Pain is something many women spend a great deal of time planning how to cope with in labor. Some opt to go for more natural methods of pain management, such as breathing and relaxation, while others turn more towards medicinal methods, such as narcotics and epidurals. It is important that if a woman decides she may want to utilize narcotic pain relief in labor, that she educate herself prior to labor to ensure she is able to make the best decision for herself, her situation, and her baby.
Please note that not all pain medications are available in every maternity ward at every hospital. If you are unsure what medications are available to laboring women at the hospital you intend to give birth at, be sure to discuss this with your doctor, or make a call to your hospital’s maternity ward and ask.
Demerol, until more recently, has been the drug of choice for many physicians caring for laboring patients. Demerol has many advantages, acting as both a narcotic and a sedative, it has the power to take the edge off of the pain associated with contractions, as well as relax and sedate the mother, allowing her to rest, which may help promote healthy labor progression. Demerol can be administered orally (but is typically not administered this way in labor), intramuscularly, or through an IV line. A patient with an IV may be given a PCA pump (patient controlled analgesia), allowing them to press a button when they feel they need more of the medication.
There are some distinct disadvantages to using Demerol for pain relief in labor. Demerol may cause nausea, vomiting, decreased respiratory function in the mother, and low blood pressure. Affects on the baby are usually more intense if the mother was administered Demerol within 2-4 hours of the baby’s birth. Demerol has been shown to cause respiratory difficulties in newborns.
Fentanyl is a synthetic narcotic, similar to morphine and Demerol. Fentanyl works quickly providing pain relief, without overly sedating the woman. The affects of fentanyl on the baby are minimal, and babies born to mothers who were given fentanyl for labor pain have been shown less likely to need medications after birth to help counteract narcotic affects that may depress respiratory function.
Fentanyl may cause nausea in both the mother and child, as well as mild to moderate sedation in the newborn born to a mother administered fentanyl in labor for pain management.
Nubain is similar in affect to morphine that works by lessening pain perception. Nubain generally starts working within five minutes of administration. Nubain does not affect the woman’s muscle control, allowing her to still push when needed, and move freely.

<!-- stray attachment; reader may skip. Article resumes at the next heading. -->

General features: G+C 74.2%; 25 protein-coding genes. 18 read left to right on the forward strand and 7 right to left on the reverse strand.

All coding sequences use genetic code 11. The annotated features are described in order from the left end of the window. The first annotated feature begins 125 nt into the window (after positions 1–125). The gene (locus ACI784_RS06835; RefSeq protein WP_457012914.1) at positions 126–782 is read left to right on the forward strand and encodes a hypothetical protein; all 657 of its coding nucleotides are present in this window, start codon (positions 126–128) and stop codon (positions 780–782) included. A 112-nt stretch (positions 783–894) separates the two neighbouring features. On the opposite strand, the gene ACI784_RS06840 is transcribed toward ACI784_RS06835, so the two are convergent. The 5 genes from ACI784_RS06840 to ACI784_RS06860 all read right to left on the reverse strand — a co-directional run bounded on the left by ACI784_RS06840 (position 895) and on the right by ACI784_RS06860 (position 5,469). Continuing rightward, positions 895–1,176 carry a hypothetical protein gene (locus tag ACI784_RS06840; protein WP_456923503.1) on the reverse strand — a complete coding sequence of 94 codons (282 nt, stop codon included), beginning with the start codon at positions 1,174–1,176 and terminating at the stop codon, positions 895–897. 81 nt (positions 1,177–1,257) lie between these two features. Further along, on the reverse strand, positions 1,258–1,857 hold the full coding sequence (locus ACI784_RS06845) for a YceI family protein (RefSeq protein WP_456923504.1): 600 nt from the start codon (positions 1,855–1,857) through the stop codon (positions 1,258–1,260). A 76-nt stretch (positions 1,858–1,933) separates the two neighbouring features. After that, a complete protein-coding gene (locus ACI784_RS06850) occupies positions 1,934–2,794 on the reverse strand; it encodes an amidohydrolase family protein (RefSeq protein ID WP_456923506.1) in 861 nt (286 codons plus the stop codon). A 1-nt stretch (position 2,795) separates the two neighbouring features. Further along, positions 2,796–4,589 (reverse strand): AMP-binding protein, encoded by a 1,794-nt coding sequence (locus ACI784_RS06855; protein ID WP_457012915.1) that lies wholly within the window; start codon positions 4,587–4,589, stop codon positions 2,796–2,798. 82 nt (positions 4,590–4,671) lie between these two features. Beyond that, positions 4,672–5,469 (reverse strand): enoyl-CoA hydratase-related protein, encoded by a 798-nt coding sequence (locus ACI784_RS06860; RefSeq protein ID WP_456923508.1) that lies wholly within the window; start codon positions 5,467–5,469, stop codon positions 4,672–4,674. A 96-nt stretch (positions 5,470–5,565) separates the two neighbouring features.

Nausea and sedation caused by nubain are usually minimal, leaving the mother more alert and aware than other narcotic options, however, some women do experience sleepiness after being administered nubain. Nubain can cause decreased respiratory function in the mother and baby, as well as difficulty concentrating. Nubain may induce a state of dysphoria (feelings of unhappiness and being unwell) in the mother. Many women find that nubain affected their recollection of the birth afterwards.
Morphine is still used in some institutions, however it’s use for pain relief in labor has been greatly decreased since morphine has been found to significantly reduce respiratory function in newborns.
Stadol is typically administered to a laboring women while in the first stage of labor and is considered to be stronger than Demerol. Stadol acts not only as a sedative, allowing the mother to rest, but “takes the edge off the pain,” as well. Stadol usually begins working within five minutes of administration.
Stadol usually does not cause nausea, and when it does, the nausea is typically minimal. Stadol can cause decreased respiratory function in both the mother and baby, as well as induce a state of dysphoria (a feeling of unhappiness, and being unwell).
Monson, Kristi, and Arthur Schoenstadt. “Demerol and Pregnancy.” Pain Home Page. 22 June 2009. Web. 20 Sept. 2010.
Danforth, David N., and James R. Scott. Danforth’s Obstetrics and Gynecology. Philadelphia: Lippincott Williams & Wilkins, 2003. Print.
“Using Nubain During Labor – Labor and Birth.” Pregnancy Information and More from Amazing Pregnancy. Web. 20 Sept. 2010.
“Using Narcotics for Pain Relief During Childbirth : American Pregnancy Association.”Promoting Pregnancy Wellness : American Pregnancy Association. Web. 20 Sept. 2010.